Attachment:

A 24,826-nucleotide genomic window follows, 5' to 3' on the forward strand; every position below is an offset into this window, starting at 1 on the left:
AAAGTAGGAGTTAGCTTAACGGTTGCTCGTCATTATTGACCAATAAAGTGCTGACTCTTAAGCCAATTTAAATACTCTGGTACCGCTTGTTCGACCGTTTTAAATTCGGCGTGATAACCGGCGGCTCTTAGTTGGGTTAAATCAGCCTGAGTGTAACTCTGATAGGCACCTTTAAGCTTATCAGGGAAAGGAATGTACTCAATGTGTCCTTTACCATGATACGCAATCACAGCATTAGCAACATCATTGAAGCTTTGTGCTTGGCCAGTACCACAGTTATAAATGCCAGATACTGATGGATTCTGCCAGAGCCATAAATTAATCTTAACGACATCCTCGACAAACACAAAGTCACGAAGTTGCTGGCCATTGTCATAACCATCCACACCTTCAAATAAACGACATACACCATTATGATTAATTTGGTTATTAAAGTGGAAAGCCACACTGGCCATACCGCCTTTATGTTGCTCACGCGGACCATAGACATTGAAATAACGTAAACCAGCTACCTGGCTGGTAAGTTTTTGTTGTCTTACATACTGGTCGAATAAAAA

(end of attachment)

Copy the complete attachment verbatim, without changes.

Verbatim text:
A 24,826-nucleotide genomic window follows, 5' to 3' on the forward strand; every position below is an offset into this window, starting at 1 on the left:
AAAGTAGGAGTTAGCTTAACGGTTGCTCGTCATTATTGACCAATAAAGTGCTGACTCTTAAGCCAATTTAAATACTCTGGTACCGCTTGTTCGACCGTTTTAAATTCGGCGTGATAACCGGCGGCTCTTAGTTGGGTTAAATCAGCCTGAGTGTAACTCTGATAGGCACCTTTAAGCTTATCAGGGAAAGGAATGTACTCAATGTGTCCTTTACCATGATACGCAATCACAGCATTAGCAACATCATTGAAGCTTTGTGCTTGGCCAGTACCACAGTTATAAATGCCAGATACTGATGGATTCTGCCAGAGCCATAAATTAATCTTAACGACATCCTCGACAAACACAAAGTCACGAAGTTGCTGGCCATTGTCATAACCATCCACACCTTCAAATAAACGACATACACCATTATGATTAATTTGGTTATTAAAGTGGAAAGCCACACTGGCCATACCGCCTTTATGTTGCTCACGCGGACCATAGACATTGAAATAACGTAAACCAGCTACCTGGCTGGTAAGTTTTTGTTGTCTTACATACTGGTCGAATAAAAA